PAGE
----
Corporate gym memberships and mobile phones,along with various other benefits, are out of the window and will no longer be able to be paid for by way of salary sacrifice. Still, we wonder just how much use that corporate gym membership was getting anyway.
The salary sacrifice changes are due to come in to force from April 2017, however arrangements in place before then will be protected for an extra year (and certain benefits such as private school fees, non-eco cars and accommodation will actually be protected until April 2021).
Interestingly, the government have announced that they are going to be undertaking a review of the tax environment in Research and Development. We assume that this is simply to ensure that UK companies have an incentive to keep R&D in the UK, and that innovation continues to be encouraged. In addition, there was also mention of extending the ‘above the line’ credit scheme (set up in 2013), and a consultation document is expected to be published in the near future, though no dates have been confirmed yet.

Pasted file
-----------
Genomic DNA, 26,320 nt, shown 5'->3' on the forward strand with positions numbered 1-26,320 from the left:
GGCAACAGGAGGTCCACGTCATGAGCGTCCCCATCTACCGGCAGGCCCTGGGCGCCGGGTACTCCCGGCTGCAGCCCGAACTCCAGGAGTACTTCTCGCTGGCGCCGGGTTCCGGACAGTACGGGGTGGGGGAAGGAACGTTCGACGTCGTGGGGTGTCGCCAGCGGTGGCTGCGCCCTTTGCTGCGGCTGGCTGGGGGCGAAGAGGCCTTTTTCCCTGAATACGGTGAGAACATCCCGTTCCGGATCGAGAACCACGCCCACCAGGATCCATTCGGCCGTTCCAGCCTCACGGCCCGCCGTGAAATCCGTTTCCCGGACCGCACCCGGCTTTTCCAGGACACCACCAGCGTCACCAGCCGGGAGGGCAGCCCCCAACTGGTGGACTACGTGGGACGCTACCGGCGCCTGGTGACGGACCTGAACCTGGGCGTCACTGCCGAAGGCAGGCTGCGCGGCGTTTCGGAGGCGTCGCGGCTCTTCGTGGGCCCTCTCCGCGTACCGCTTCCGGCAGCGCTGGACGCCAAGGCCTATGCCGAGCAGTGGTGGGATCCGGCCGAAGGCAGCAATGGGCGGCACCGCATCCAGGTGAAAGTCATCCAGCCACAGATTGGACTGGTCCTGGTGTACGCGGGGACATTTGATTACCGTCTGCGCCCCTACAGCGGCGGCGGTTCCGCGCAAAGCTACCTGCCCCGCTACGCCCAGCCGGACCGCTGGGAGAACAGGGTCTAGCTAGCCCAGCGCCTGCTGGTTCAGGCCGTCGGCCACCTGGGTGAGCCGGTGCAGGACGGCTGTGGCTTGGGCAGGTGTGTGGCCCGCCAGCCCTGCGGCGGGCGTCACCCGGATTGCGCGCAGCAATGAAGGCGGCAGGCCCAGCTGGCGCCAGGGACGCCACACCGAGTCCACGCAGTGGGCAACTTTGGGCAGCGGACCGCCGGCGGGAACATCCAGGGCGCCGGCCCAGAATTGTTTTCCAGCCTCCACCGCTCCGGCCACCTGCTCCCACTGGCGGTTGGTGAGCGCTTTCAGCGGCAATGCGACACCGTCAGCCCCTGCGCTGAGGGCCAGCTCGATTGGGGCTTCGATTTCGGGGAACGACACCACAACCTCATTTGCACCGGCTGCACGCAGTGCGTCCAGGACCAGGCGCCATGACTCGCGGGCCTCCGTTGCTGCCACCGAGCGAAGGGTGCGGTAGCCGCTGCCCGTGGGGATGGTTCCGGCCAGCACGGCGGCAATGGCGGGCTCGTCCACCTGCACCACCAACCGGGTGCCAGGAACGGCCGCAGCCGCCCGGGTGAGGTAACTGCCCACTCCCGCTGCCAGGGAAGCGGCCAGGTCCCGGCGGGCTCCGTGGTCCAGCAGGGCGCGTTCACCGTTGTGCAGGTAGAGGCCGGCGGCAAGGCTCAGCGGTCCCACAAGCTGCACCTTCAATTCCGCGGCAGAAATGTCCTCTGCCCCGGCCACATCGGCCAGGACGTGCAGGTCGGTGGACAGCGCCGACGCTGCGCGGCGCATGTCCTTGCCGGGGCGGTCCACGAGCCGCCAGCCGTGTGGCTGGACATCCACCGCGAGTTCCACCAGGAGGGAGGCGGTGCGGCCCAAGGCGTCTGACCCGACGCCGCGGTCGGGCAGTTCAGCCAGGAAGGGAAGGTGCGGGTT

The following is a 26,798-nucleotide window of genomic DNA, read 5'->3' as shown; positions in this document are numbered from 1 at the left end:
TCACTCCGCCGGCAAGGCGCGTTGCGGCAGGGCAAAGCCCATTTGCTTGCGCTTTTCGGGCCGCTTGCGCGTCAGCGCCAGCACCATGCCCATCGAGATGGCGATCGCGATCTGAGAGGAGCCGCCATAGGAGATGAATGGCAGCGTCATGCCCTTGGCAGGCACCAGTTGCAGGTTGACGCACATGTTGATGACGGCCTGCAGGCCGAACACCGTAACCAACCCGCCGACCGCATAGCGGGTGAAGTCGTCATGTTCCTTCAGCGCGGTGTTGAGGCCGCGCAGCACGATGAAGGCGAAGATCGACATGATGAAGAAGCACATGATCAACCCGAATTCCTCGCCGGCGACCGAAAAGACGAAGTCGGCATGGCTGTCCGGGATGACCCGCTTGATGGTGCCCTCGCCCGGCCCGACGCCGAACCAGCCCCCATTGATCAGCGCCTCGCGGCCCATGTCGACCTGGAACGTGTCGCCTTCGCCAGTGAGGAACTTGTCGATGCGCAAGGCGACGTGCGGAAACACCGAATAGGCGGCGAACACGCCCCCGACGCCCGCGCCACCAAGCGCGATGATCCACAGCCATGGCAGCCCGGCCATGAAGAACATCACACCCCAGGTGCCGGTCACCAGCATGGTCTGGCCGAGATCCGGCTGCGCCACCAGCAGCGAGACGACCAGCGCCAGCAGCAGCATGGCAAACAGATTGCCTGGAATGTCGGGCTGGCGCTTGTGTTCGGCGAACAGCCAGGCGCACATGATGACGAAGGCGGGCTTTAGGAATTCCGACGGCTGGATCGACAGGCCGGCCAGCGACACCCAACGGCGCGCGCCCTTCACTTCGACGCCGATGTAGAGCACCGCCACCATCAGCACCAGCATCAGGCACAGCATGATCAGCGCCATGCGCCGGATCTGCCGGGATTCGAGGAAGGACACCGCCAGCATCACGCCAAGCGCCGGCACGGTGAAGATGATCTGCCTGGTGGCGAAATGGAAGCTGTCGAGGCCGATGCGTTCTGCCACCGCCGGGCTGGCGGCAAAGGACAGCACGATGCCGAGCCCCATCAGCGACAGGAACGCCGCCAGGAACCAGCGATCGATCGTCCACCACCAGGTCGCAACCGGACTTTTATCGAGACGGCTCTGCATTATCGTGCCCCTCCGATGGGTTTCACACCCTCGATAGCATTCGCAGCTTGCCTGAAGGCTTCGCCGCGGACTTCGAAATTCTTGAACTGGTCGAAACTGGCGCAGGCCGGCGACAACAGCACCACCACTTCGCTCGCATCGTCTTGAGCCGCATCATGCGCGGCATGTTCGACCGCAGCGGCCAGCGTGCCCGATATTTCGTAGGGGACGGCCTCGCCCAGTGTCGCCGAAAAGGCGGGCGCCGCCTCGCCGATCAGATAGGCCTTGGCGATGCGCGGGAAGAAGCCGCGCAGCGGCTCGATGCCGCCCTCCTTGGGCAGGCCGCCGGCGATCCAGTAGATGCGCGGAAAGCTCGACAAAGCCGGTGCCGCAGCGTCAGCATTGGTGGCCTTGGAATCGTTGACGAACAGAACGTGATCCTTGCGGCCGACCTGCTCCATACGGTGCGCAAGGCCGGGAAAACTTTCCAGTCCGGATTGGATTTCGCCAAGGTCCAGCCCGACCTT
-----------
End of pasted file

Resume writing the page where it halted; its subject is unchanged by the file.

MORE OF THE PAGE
In summary then, what should you take from the Chancellor’s Autumn Statement? Well, firstly, don’t expect any overnight changes. Much of the proposed ideas are in ‘bill’ form at the moment, meaning that they still need to go through the Parliamentary approval process (which is likely to take at least a few months, if not longer). Secondly, on the whole, it looks as if the government is continuing to take steps which will benefit SME’s and provide a solid framework to support growth going forward. Generally, we think it’s a positive, if not slightly cautious, Autumn Statement; which small business owners should be encouraged by.
THE CONTENTS OF THIS ARTICLE ARE INTENDED SOLELY FOR INFORMATION PURPOSES ONLY AND SHOULD NOT BE CONSTRUED AS LEGAL ADVICE OR FINANCIAL ADVICE OR OPINION IN ANY SPECIFIC FACTS OR CIRCUMSTANCES.